Every Sunday, we have a sutta study class that I lead. The other week we did the Agganna Sutta, the Sutta on "origins," and once again I was struck by this powerful mythic vision.
In this Buddhist version of Genesis, the earth in primordial times was dark and watery; an unformed primeval chaos. The first beings to appear by the force of their karma from previous world-systems were god-like entities, "self-luminous, feeding on bliss." As the earth congealed, a nutritious substance formed on it's surface ("oja") which intrigued the god-like entities and piqued their curiosity until some of them tried tasting it with a little on the ends of their fingers. Immediately upon ingesting gross matter, they fell from their high station and became gross material beings upon the surface of the earth.
In the history of our planet as reconstructed by modern science, there was a mysterious event called the "Cambrian Explosion." Prior to that time, some half-billion years ago, there were only algae and other simple one-celled organisms. Then, in the blink of a geological eye, the seas were suddenly filled with an astonishing array of complex life-forms. The lord of the world then was the trilobite.
These two visions describe the same event, which I suggest is the descent of mind into this gross material plane. The real explanation of evolution, it's hidden mechanism, may be the play of mind trying out new forms to manifest itself in this level of reality. Natural selection, as posited by Darwin, surely plays a part; unviable forms will be pruned ruthlessly. But it doesn't seem a complete explanation. Creationists love to point out anomalies like the impossibility of complex systems such as a working eye arising all at once. But why would a creator god stick us with an appendix, for instance?
I have argued before that the biggest single anomaly is human intelligence itself. Our hyper-trophied brains are a huge biological deficit; they consume an inordinate amount of the body's calories and our large-headed infants make childbirth more difficult and dangerous than in other mammals. Once our brains had reached the level where we could consistently outwit our prey species, strictly mechanistic Darwinian theory should have stopped further growth. Beautiful and haunting as they are, the Cro-Magnon cave paintings had no strictly survival value.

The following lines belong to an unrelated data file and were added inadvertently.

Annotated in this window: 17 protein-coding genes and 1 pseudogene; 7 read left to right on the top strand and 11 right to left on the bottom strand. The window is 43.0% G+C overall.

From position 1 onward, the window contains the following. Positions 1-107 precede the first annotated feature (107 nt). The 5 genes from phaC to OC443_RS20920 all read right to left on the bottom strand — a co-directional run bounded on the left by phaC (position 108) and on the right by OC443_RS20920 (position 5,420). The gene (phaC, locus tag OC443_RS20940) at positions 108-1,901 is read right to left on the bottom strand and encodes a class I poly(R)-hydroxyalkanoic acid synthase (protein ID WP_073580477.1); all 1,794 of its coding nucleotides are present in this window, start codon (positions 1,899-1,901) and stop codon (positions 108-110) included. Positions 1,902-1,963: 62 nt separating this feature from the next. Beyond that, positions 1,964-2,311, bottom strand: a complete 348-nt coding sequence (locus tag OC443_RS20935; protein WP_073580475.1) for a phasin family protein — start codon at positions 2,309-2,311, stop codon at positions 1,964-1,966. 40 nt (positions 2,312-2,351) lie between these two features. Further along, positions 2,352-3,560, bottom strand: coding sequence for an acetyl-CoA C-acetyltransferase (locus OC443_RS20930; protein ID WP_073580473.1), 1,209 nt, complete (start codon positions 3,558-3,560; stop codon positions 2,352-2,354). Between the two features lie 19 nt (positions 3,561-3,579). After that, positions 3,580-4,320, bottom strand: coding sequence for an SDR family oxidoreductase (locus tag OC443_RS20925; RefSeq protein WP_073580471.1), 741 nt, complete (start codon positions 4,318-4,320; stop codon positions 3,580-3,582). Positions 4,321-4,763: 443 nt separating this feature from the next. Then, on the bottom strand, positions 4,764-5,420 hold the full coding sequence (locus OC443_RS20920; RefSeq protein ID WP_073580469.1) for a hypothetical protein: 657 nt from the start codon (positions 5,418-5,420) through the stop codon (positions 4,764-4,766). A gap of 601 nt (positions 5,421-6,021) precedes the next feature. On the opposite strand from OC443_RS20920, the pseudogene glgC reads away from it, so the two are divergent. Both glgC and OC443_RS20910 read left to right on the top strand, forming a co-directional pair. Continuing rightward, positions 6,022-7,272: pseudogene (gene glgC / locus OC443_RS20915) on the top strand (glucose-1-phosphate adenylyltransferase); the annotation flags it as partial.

Materialists insist that brain generates mind. The truth may be quite the other way around. This would certainly be consistent with the teaching of the dependent origination, "because of consciousness, name-and-form (body and mind)" And the Dhammapada, "Mind is the chief, mind is the fore-runner."
I would venture a prediction. If we manage to get through the coming climate crisis with any kind of civilization intact (granted, a very big "if") the next big revolution is science will be the recognition of mind as a separate category independent of matter and energy. Materialism will come to be seen for what it really is, an out-moded superstitious way of thinking. Many of the mysteries of science will become clear. Quantum mechanics will begin to make sense once the mind is allowed as the observer which collapses the wave-function. We will realize that the universe is indeed, in a sense, created but that we ourselves are continually doing the creating. The initial breaking of the symmetry after the Big Bang, the arising of the trilobites, the emergence of homo sapiens all these are easier to explain when mind is taken into account than otherwise.
If that happens, it won't mean the end of human hubris. If we ever do get a technological fix on actual mind, perhaps in the form of Sheldrake's "morphogenetic fields," we might really get ourselves into trouble. The potentials for messing around are literally unimaginable now. Genetic engineering will seem like the crudest kind of tinkering if we can access the underlying informational fields that govern all living forms. It certainly won't mean the end of samsara, at best we may become something like the Nimannarati Deva, the "Gods Who Delight in Creation." Think of Q in Star Trek.
Mind has entangled itself in matter, in samsaric manifestation. Driven by desire ("that oja looks kind of tasty") it seeks always new experience, new manifestations, new forms of delight. The wisdom of the Buddha was to cut through all of that, to seek transcendence of all forms, all manifestations no matter how god-like. The trilobites were our first mistake.